BAKER CITY, Ore. — You can tell your kids how easy they have it, and maybe they'll listen for awhile. But to prove how simple it is to wash dishes or clothes in the 21st century, try showing them how pioneer children did it as they crossed the United States in the westward migration.
Before doing the dishes, they had to find water and heat it up on a fire. Washing clothes often meant handling caustic lye soap. Kids crossing the continent in the mid-19th century often had roles and responsibilities that were critical to the family's survival, said Larry Jones, a retired Idaho state historian who has written extensively about the Oregon Trail.
"They were pretty tough little kids," said Jones. "Many walked the entire 2,000 miles barefoot."
It's been about 160 years since the westward migration started up in force between Missouri and the Pacific states, but there are still plenty of signs left behind by the more than 400,000 people estimated to have made that journey. The wagon ruts of the trail can be seen all over the West with many of them accessible — particularly in Idaho — by car or on foot and marked with signs.
And for families who want to travel all or part of the trail together, there are also plenty of lessons to be learned from the experiences of those who went before.
The Oregon Trail is one of many paths that cross from east to west, carved by pioneers migrating on foot, in wagons, or on horseback toward the promise of land, gold, or just a better life. Most of the emigration occurred between 1843 and 1869, tapering off quickly when the transcontinental railroad was completed. But emigration on the trails continued into the 20th century.
Following one of those trails, or just a section, makes for a memorable family trip.
Kids love climbing landmarks like Independence Rock — a Wyoming site that many pioneers aimed to reach by July 4.
"It's just a scramble and then you're standing up there like children did 150 years ago," said Julie Fanselow, an Idaho writer whose "Traveling the Oregon Trail" (Falcon Guide) is recommended by National Park Service historians for families who want to follow the trail.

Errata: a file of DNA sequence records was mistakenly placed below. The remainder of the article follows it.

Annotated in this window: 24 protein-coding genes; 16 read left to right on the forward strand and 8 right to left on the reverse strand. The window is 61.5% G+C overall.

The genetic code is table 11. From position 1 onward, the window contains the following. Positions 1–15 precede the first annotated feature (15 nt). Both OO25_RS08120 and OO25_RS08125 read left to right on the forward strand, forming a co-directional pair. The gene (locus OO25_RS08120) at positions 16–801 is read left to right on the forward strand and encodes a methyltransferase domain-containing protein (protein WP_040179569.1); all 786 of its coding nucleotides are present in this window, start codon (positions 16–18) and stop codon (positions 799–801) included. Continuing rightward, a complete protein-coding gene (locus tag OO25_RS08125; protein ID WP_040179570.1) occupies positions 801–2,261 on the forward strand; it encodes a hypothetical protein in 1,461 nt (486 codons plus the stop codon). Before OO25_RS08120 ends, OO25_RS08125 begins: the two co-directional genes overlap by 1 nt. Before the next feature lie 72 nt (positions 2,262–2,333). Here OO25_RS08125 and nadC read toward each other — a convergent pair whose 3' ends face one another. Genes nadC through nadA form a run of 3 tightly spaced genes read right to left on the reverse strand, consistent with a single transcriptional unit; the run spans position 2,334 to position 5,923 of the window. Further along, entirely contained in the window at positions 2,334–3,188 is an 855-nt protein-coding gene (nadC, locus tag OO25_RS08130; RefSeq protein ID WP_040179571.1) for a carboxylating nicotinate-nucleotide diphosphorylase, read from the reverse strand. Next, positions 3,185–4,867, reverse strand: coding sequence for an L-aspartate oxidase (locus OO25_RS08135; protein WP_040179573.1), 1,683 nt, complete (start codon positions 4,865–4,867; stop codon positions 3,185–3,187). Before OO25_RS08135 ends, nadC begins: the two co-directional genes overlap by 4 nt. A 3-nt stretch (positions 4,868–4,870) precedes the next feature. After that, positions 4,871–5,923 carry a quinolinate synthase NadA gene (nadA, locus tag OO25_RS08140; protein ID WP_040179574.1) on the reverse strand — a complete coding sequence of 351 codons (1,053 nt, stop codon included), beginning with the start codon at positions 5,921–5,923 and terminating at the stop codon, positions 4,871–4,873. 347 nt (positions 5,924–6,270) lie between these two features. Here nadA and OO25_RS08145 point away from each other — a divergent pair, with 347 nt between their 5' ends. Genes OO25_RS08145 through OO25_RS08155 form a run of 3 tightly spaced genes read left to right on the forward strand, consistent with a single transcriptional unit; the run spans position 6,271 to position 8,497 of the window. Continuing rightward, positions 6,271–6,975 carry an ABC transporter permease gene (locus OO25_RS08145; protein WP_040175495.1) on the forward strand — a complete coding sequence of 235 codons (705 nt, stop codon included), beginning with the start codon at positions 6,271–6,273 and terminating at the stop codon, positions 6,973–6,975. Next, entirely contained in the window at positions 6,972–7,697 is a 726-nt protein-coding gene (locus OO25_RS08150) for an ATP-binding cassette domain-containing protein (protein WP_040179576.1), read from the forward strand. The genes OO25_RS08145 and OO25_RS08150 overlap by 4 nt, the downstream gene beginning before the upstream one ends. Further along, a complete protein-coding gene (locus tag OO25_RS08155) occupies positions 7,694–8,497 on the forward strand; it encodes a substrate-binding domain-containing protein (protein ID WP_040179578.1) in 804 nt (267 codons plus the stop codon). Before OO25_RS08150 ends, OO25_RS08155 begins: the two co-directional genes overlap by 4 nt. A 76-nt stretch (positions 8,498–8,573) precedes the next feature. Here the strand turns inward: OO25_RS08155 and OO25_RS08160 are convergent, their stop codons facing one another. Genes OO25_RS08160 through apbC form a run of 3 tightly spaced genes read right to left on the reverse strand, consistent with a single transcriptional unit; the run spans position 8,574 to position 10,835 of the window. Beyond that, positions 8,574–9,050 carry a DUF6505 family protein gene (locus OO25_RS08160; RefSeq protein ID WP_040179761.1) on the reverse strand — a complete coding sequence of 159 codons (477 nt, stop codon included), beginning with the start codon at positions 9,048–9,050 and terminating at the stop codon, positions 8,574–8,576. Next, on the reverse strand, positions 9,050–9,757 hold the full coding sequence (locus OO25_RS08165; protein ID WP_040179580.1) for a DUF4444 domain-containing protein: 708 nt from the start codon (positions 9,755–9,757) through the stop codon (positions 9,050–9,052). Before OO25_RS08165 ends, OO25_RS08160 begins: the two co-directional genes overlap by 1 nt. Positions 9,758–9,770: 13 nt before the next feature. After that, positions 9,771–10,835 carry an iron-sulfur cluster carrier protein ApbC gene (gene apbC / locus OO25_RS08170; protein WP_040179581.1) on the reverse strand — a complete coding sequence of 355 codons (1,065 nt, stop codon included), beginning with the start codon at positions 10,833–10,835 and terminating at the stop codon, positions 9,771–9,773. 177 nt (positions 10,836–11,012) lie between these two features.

The details of the crossing are dramatic. An estimated one in 10 pioneers perished en route from cholera or dysentery or from accidents like accidental gunshots or falling under a wagon wheel. Their tribulations are explained in great detail at museums like the Oregon Trail Interpretive Center in Baker City, Ore., which uses a full-size diorama, complete with oxen and freshly dug graves, to illustrate the life of the pioneers.
The sites of forts, massacres and of dangerous river crossings, such as Three Island Crossing in Glenns Ferry, Idaho, are marked by signs, parks and sometimes with annual celebrations.
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"Kids are fascinated with the whole adventure side of it," said Sarah LeCompte, the director of the Interpretive Center. "For adults, I think they're comparing it with their own experience, and 'Would I have been brave enough to do that?' We hear a lot of that philosophizing here."
And then there are the chores. Anne Richey Allen, a Boise Girl Scout leader, has long taught kids about pioneer chores. She recalled seeing her scouts demonstrate pioneer clothes-washing techniques at an Idaho Historical Museum event.
"They had wringers, they had washtubs, and the girls would wash tea towels and aprons and then run them through the wringer," said Allen. "Everybody and their brother wanted to do it. It cracked me up. If you were at home, would you want to do that? Heck no. But in the setting of the historical museum, they were just fighting over who got to do it."
Kids also love learning about how families chose what to bring, said Jock Summers, a fourth-grade teacher at Paramount Elementary School in Meridian, Idaho. Summers has his students pack a theoretical wagon.
"What really drives it home for them is that they can't purchase something when they get to the Willamette Valley or wherever it is they are going," he said. "There aren't any grocery stores on the way there."
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